Parks and Garden Club calls for volunteers for community farm

By: Kayla Dimick | Southfield Sun | Published February 19, 2015

 Donna Washington, of Southfield, prepares her back porch June 22 for the annual Garden Walk in the Riverbank neighborhood. The event is sponsored by the Parks and Garden Club, and is meant to promote curb appeal and beautification in the city.

Donna Washington, of Southfield, prepares her back porch June 22 for the annual Garden Walk in the Riverbank neighborhood. The event is sponsored by the Parks and Garden Club, and is meant to promote curb appeal and beautification in the city.

File photo by Sean Work

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SOUTHFIELD — Sure, metro Detroit is in a cold snap, but the organizers of the Southfield Parks and Garden Club say that’s no reason not to think spring.

Gearing up for their 10th year of green thumb gathering, club members are looking for volunteers to help with their community farm, located behind Emmanuel Lutheran Church, 23425 Lahser Road.

According to Jon Adams, president of the Parks and Garden Club, the community farm was started in 2008 after Adams had the idea to put a community garden on city land. Members of the church saw an article about the idea in the paper, and the rest is history.

“The ladies in the steering committee for the church saw the article in the paper, and they said, ‘We have this space, you’ve got the idea, let’s get together and make it happen,’” Adams said.

The club leases the one-acre plot of land behind the church and grows tomatoes, peppers, peas, beans, radishes, turnips, onions, beets, carrots, corn, blueberries, blackberries and strawberries all organically, and all to benefit Forgotten Harvest.

Last year, the club grew 2,600 pounds of food for the hungry, Adams said.

Adams said the club is looking for any able-bodied volunteers to help with the community garden this year. Volunteers do not need to be members of the club or members of the church, and they don’t need to have any experience with gardening or planting.

“We’ll tell them how to go about doing what we’d like them to do,” Adams said. “We have gloves, tools; just dress appropriately to the weather. It really is a lot of fun because people feel good about growing things to feed the hungry and everybody is always upbeat. It’s not a religious exercise at all. All kinds of religions help us out.”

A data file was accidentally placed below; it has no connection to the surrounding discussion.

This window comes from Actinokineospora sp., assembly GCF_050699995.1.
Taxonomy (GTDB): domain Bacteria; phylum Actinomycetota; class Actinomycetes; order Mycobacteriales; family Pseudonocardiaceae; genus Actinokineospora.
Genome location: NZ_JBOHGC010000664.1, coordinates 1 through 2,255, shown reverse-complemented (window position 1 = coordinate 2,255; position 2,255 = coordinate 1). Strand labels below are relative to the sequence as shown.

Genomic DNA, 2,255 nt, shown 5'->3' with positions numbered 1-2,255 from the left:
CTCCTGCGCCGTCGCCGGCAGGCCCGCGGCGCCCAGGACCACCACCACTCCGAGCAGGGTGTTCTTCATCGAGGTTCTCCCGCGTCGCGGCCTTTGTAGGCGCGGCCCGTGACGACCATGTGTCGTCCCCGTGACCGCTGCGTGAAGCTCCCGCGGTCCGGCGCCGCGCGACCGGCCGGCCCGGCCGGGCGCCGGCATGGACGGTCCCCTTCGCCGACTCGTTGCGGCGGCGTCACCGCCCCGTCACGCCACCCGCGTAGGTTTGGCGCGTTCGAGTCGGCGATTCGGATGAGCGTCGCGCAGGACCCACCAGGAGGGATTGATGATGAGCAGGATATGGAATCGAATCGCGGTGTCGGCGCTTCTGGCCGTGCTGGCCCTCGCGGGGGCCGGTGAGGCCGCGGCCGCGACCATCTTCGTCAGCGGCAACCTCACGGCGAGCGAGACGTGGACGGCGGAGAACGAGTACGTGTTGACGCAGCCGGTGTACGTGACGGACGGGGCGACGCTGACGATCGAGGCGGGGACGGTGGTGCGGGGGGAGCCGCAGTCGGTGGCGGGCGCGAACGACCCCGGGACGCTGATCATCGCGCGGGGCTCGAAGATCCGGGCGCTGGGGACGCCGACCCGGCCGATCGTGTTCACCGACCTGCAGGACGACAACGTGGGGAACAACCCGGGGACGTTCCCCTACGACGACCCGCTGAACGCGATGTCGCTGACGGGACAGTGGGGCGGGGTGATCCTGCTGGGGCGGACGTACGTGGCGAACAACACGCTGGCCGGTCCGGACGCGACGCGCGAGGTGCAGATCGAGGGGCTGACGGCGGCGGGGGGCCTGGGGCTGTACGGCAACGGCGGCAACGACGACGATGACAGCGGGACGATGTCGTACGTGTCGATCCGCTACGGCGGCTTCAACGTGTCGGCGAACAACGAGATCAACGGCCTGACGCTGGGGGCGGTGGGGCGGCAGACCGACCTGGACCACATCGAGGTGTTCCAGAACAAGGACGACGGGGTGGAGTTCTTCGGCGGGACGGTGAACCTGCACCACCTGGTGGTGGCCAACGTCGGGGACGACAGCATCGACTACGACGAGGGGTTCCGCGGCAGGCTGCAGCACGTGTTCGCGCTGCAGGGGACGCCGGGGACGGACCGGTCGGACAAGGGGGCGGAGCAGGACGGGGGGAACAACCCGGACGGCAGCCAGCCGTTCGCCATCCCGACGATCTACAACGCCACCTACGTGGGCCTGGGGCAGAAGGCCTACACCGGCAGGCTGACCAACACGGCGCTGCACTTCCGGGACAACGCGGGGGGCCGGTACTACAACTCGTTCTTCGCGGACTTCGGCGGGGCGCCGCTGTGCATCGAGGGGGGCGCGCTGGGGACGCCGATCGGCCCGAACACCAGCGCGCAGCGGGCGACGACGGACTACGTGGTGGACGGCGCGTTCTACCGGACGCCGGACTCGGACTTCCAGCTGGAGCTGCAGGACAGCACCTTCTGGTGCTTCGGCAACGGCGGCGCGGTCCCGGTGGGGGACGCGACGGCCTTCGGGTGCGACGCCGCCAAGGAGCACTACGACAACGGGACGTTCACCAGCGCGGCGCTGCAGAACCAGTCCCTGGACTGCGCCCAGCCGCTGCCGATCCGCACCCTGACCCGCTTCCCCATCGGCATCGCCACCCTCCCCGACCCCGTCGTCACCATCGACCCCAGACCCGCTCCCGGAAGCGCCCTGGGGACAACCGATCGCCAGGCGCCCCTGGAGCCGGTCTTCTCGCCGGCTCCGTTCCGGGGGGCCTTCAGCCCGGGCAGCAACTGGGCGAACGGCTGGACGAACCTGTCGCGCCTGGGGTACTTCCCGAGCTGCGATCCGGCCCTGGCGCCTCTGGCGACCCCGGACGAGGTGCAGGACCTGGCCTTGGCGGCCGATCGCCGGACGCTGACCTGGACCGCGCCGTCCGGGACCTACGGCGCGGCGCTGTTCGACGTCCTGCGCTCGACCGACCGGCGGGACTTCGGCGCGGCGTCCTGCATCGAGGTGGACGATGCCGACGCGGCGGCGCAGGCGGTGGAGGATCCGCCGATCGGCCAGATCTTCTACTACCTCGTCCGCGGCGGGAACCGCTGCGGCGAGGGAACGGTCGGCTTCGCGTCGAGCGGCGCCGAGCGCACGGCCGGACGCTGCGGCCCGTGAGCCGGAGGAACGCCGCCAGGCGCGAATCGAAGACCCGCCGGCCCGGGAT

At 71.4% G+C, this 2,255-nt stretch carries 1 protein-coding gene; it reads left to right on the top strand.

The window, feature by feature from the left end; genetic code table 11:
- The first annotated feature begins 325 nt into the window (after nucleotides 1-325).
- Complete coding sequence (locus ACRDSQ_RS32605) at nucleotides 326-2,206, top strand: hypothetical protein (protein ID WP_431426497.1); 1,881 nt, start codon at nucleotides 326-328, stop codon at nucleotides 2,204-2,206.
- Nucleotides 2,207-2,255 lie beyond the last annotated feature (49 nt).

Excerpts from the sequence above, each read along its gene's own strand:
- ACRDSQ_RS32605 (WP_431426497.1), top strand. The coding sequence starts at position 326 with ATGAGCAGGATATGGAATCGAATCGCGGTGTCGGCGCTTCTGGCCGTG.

However, there are two topics Adams said are not allowed to be discussed at the farm.

“The only thing I don’t like to talk about at the farm is politics and religion. We can talk about the weather, what’s going on at home,  but we don’t like to get into arguments,” Adams said.

Volunteers will gather at the farm from 1-3 p.m. Sundays and from 3-6 p.m. Wednesdays beginning March 29.
Adams said that usually the weather doesn’t hinder planting plans.

“The only time we don’t really work is if it’s thundering out,” Adams said. “Other than that, if it’s just dripping, we’ll work in the rain. If it’s cold, we bundle up and we don’t work as long.”

Another facet of the club is the organization of the annual Garden Walk, which showcases homeowners’ yards and gardens in a different Southfield neighborhood each year. Last year, the walk was held in the Riverbank neighborhood on June 22.

“We pick a different neighborhood each year and show the homes to encourage curb appeal for neighborhood beautification to recognize people who go above and beyond in making their yards attractive,” said Councilman Ken Siver, a member of the club.

The club also volunteers cleaning up the yards of limited-income seniors and disabled people.

“It’s not typical. A lot of garden clubs, they sit down and have tea and they talk about primroses and adelias. Ours is a working club,” Siver said.

To sign up to volunteer or for more information, contact Jon Adams at (248) 356-2281.

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